We all know that you're supposed to get in a good, long stretch before a workout, right? Unfortunately most of our commonly held beliefs regarding stretching are dead wrong, according to the New York Times—at least in the way you may be doing it.
Researchers believe that some of the more entrenched elements of many athletes' warm-up regimens are not only a waste of time but actually bad for you. The old presumption that holding a stretch for 20 to 30 seconds—known as static stretching—primes muscles for a workout is dead wrong. It actually weakens them.
But with static stretching out the door, how do you warm up your muscles before a workout without damaging them?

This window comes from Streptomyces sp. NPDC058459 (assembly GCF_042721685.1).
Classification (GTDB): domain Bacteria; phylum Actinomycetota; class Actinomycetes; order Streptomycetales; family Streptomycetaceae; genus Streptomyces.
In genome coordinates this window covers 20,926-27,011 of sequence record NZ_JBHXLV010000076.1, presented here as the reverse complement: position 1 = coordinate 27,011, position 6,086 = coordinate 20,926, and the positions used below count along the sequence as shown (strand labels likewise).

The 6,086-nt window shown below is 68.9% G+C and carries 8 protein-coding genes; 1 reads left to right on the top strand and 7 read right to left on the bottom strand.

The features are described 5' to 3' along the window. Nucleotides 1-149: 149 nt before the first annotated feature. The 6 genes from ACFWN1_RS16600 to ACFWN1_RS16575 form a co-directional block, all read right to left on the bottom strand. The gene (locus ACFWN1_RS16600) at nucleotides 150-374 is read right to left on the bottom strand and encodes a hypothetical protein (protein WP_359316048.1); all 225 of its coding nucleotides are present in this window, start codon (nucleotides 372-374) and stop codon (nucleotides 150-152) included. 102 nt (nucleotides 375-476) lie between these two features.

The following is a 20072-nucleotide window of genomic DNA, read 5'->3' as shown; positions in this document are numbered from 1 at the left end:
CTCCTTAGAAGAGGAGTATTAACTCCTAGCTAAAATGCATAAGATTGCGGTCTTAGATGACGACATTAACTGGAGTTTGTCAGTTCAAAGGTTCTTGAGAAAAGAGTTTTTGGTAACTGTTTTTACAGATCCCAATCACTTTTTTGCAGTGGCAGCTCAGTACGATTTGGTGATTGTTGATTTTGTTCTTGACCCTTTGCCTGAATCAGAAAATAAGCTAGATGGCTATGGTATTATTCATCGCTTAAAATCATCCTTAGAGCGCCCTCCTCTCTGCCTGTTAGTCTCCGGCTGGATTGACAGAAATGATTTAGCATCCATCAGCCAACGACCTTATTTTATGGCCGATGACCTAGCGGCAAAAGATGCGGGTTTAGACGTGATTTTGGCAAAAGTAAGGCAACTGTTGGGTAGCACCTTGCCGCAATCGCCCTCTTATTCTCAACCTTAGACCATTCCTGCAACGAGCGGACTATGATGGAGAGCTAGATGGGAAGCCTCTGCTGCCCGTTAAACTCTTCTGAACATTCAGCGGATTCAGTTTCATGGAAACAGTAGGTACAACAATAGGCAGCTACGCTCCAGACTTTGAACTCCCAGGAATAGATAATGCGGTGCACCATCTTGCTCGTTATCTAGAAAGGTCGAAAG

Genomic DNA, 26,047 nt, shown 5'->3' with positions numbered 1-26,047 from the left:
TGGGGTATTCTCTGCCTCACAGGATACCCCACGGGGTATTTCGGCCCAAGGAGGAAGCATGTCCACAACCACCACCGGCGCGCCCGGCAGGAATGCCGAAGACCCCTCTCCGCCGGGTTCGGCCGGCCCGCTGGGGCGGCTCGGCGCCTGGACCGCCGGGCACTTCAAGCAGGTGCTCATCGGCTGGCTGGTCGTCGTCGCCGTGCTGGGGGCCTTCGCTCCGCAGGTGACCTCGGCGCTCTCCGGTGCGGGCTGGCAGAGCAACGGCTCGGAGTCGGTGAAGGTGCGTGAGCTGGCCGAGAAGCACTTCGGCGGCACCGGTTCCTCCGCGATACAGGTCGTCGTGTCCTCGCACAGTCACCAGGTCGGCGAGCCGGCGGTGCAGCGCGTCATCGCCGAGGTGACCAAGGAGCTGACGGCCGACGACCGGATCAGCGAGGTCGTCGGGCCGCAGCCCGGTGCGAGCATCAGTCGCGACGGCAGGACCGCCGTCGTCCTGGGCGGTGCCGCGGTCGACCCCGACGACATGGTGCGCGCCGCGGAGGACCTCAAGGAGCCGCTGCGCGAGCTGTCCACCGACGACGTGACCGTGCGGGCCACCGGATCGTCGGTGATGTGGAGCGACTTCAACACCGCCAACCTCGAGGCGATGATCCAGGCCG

According to the article:
THE RIGHT WARM-UP should do two things: loosen muscles and tendons to increase the range of motion of various joints, and literally warm up the body.
To do this, they suggest starting with a light warm-up jog to raise your body's temperature. Make sure to keep it light, and to do it immediately before you plan on a more intense workout.
After you've warmed up, the article suggests ditching your static stretches for more dynamic stretches, like lunges, leg kicks, or the "Spider-Man"—a drill in which you "drop onto all fours and crawl the width of the court, as if you were climbing a wall." Whether you're an occasional exerciser or a fitness freak, check the article for more detailed options on how to warm up in a healthy manner.